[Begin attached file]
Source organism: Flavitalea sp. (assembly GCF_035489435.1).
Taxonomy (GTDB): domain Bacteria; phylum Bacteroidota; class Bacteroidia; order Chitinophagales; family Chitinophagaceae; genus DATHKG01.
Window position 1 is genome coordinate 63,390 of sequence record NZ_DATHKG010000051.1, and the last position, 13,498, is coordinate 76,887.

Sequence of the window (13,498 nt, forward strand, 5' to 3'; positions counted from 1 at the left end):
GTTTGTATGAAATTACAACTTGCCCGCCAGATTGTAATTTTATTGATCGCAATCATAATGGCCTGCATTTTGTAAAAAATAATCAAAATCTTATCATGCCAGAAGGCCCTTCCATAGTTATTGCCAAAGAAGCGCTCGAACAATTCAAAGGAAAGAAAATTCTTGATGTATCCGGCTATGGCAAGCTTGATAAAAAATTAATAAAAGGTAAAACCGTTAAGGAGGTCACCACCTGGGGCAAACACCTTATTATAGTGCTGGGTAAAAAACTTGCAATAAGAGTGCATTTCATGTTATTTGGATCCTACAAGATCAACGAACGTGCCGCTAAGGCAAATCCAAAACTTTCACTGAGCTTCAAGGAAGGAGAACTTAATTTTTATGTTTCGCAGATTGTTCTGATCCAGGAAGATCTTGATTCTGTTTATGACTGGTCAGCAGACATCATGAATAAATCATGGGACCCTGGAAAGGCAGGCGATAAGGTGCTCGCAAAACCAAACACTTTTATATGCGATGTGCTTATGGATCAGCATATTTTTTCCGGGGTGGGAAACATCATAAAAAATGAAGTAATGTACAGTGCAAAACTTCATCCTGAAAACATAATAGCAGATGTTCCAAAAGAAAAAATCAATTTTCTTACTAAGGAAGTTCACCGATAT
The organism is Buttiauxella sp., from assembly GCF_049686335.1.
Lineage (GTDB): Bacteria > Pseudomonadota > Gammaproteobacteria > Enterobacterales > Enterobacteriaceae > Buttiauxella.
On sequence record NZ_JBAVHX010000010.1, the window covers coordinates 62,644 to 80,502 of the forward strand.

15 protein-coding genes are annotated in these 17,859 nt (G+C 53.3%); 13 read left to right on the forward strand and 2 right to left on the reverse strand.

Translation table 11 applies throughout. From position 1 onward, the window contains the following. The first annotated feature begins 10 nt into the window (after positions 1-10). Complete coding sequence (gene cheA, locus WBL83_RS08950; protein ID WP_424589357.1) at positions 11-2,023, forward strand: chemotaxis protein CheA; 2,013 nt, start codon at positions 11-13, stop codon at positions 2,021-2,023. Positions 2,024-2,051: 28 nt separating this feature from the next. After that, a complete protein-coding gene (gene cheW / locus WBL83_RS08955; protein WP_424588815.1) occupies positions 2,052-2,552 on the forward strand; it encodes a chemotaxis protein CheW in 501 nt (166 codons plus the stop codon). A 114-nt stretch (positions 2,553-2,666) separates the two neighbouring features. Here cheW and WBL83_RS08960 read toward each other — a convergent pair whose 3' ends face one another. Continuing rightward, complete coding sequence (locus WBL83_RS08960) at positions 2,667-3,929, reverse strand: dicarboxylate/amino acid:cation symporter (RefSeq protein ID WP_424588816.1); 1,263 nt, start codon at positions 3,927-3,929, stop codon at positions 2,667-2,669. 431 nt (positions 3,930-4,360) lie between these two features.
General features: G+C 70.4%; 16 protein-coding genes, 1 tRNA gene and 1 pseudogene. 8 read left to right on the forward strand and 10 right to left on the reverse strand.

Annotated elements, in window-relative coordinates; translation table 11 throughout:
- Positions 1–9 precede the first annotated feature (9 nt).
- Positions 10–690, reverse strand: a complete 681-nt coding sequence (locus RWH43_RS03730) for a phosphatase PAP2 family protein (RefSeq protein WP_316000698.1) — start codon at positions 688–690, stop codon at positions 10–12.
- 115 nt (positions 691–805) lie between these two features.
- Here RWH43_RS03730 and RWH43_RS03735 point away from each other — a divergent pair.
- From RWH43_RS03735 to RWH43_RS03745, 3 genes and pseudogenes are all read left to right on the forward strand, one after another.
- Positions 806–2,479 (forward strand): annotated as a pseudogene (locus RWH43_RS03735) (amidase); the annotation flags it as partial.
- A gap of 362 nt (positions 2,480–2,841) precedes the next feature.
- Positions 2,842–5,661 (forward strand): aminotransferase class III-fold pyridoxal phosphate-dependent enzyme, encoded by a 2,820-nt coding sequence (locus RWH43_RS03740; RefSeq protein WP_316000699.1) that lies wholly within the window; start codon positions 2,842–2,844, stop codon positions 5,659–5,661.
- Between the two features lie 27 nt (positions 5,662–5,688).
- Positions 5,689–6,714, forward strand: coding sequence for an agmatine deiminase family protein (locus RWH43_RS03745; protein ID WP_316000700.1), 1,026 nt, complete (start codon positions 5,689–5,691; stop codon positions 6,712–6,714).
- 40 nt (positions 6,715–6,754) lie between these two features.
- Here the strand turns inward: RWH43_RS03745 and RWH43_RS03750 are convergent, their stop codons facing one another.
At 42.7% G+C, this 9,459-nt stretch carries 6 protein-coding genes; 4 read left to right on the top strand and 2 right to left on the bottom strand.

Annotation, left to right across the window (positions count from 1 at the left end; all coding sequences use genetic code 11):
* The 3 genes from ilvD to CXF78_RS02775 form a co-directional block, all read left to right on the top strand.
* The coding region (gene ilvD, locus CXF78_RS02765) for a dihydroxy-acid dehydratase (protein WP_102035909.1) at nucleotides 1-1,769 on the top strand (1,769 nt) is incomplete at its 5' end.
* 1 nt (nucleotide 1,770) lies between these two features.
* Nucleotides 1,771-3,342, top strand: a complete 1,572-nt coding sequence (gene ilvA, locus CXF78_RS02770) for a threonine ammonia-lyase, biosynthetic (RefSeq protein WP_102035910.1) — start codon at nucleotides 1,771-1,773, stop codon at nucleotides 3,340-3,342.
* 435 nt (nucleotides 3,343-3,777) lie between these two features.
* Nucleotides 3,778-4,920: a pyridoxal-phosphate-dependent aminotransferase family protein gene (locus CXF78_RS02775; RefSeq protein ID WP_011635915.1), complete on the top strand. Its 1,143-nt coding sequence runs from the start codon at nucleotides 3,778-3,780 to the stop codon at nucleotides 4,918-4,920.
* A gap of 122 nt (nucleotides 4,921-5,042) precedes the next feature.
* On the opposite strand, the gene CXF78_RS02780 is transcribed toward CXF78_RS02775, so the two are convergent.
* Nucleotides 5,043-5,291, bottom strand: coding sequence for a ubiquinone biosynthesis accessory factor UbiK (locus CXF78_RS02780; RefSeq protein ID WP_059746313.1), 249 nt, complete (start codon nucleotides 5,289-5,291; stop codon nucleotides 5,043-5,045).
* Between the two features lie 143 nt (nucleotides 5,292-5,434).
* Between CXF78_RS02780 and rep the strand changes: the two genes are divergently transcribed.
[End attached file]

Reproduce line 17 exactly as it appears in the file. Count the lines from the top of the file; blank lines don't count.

- From RWH43_RS03735 to RWH43_RS03745, 3 genes and pseudogenes are all read left to right on the forward strand, one after another.